‘Wait, they’re freshmen?’

Ninth-grade twins find challenges and acceptance in English II

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‘Wait, they’re freshmen?’

Photo by Alyssa Kift

Photo by Alyssa Kift

Photo by Alyssa Kift

Story by Hollan Borowitz, staff writer

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Sophomore English students quietly whisper, avoiding his gaze. He looks around nervously, patiently waiting for someone to associate with in the class.

“He’s a freshman?” “What’s he doing in here?” “How did he get in here?”

Caden and Cort Rainwater are twin freshmen boys who are in English II a year early compared to the rest of the student body. After moving from Dallas, Georgia, the boys were already ahead of their peers.

“It was different moving to Texarkana from Georgia because this is way smaller than what I was used to, but THS is just a little bit smaller,” Cort said. “My old school had a lot more elective classes and there were way fewer classes, so there were more people in each class.”

“In Georgia, taking my grade’s English class is normal for an eighth grader,” Caden said. “That’s not normal at all here.”

When they came to Texas High, they switched them from being in classes with their freshmen peers to being with sophomores students.

“It’s different because I don’t really have any friends in [class],” Cort said. “But I’m making friends with the people I sit by.”

However, the brothers feel positively incorporated into the class atmosphere.

“I feel accepted by most of the people in my class,” Cort said. “I know a few of the people in my class because they are tennis players like me, so they accept me.”

While all their friends are doing English I homework, the Rainwaters are on to bigger and better things in English teacher Anita Badgett’s class.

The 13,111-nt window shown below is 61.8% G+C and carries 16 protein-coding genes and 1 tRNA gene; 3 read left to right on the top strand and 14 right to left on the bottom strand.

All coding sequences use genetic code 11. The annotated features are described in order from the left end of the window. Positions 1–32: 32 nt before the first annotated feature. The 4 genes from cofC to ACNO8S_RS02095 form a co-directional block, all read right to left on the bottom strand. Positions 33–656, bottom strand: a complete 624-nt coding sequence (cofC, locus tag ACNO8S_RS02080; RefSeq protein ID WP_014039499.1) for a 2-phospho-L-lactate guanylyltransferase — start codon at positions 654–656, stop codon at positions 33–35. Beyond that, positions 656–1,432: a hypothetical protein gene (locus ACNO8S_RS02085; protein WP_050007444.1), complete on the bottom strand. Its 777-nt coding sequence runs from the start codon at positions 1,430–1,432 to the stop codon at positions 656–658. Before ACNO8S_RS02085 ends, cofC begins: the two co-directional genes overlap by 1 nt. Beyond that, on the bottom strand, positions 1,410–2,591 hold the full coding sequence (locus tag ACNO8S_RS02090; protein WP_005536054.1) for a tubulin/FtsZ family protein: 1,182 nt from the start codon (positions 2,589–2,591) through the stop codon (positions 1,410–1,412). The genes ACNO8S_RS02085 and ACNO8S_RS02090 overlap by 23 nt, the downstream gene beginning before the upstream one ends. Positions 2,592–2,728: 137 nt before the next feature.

“It is way more difficult than the ninth grade classes are,” Caden said. “In English II, there is a higher maturity level that is expected by the teachers than in freshmen classes. Meeting that expectation is kind of difficult, and so far it’s been rough.

On the other hand, the Rainwater twins have grown fond of their position in the room.

“I do like being ahead in English,” Cort said. “It’s something to say to people. It really gets them talking, and I love being able to give my friends someone they can comfortably talk to about whatever they’re struggling with in English.

Not only are Caden and Cort comfortable, but they feel empowered by their superiority and being out of the ordinary.

“I like having more expected of me by teachers and getting ahead of my friends,” Caden said. “I enjoy that feeling of respect by being a freshman in a sophomore class. Being unique feels good when they’re impressed by your skill.”

Soon enough, the “Wait, he’s a freshman?” changed to “He’s a freshman! How cool is that!”

The Rainwater twins, Caden and Cort, have made exemplary examples of themselves by stepping up and making a name for themselves wherever their academics take them.

I love being able to say that I’m with sophomores [in class],” Cort said. “I earn quite a bit of respect from both freshmen and sophomores.”

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